This is why I blog. I blog because teachers who share my passion will read what I have to say. It is the perfect blend of community and communication. My blog is a multimedia reflection of my element.

A quote from The Element: In the 19th century, William James became one of the founding thinkers of modern psychology. By then it was becoming more widely understood that our ideas and ways of thinking could imprison or liberate us. James put it this way,  ‘The greatest discovery of my generation is that humans being can alter their lives by altering their attitude of mind. If you change your mind, you can change your life.’ This is the real power of creativity and the true promise of being in your element. – Ken Robinson

Thank you for the light :)

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Let Creativity Flow

“When teachers’ knowledge of themselves, their students and their professional skills do not align with the contexts in which they work there is little energy or psychic space left for being present to the learner and his learning. Both teacher and students are then deprived of creative exchange and connection between themselves, subject matter and context. (Carol R. Rodgers* and Miriam Raider-Roth)”

My dear friend and colleague Kevin Giddens posted this quote to his Facebook status a few weeks ago. It resonated with me on many levels. When my beliefs are not supported by the system I teach in, then I feel blocked; I feel frustrated. On this level of emotion I recognize that my needs for freedom and creativity are stunted because I do not feel heard by my educational community. If I am not heard, if my teaching beliefs are not valued or seen, then my creative energy cannot flow. When creativity does not flow, both teaching and learning are in jeopardy.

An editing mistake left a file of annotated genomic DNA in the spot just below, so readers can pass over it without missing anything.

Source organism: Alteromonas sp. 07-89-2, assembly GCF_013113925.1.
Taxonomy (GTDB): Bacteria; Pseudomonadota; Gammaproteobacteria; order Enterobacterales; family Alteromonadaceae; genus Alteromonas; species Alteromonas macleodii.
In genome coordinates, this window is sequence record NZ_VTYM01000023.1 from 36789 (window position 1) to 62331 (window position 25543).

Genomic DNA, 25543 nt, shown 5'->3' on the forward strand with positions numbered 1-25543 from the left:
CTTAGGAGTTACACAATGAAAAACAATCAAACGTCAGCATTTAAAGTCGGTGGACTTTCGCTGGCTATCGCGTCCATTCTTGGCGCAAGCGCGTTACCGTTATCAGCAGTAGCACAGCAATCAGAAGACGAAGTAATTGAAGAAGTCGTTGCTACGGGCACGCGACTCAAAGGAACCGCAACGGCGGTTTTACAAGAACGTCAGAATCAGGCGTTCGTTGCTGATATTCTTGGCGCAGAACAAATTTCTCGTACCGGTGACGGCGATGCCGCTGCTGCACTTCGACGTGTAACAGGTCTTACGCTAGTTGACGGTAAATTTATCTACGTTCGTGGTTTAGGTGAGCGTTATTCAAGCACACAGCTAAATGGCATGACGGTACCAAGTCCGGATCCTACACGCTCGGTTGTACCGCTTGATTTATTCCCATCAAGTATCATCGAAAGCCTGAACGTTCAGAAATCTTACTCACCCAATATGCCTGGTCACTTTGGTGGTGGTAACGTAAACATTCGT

As a teacher trainer in Korea, I hear a version of this sentiment on a regular basis: “We don’t have the time to be creative and make new material because we have so much to do beyond teaching our classes. Not only do we have to teach, but we also have to take care of after school study classes, as well as tonnes of bureaucratic paperwork. Sometimes we’re at school until 11pm! How can we be expected to be creative?”

These teachers crave creativity.  They want to connect. They want to help their students learn. They want to be passionate teachers, but where does the “energy or psychic space left for being present to the learner and his learning” come into play in such a reality?

The energy and space comes from knowing that they are not alone in their quest for creativity and connection. It comes from knowing that there are teachers out there who have the same aspirations. As teachers, “we are our best resources”, but this does not have to be a solitary affair. “We” includes our community. This is a community of like-minded colleagues. It is a community in search of a better way. You can create this community.

We find these community members by speaking out, and sharing our fears and desires. These members may be at your schools, at training courses, and in professional organizations such as KOTESOL or TESOL. Once you speak out, you can be heard. You have taken the risk, and you realize that you are not alone. You invent your own personal peer support network. This is where creativity is possible. When your aspirations align with those of others, creativity can flow.

Creativity = Change

You make that change happen.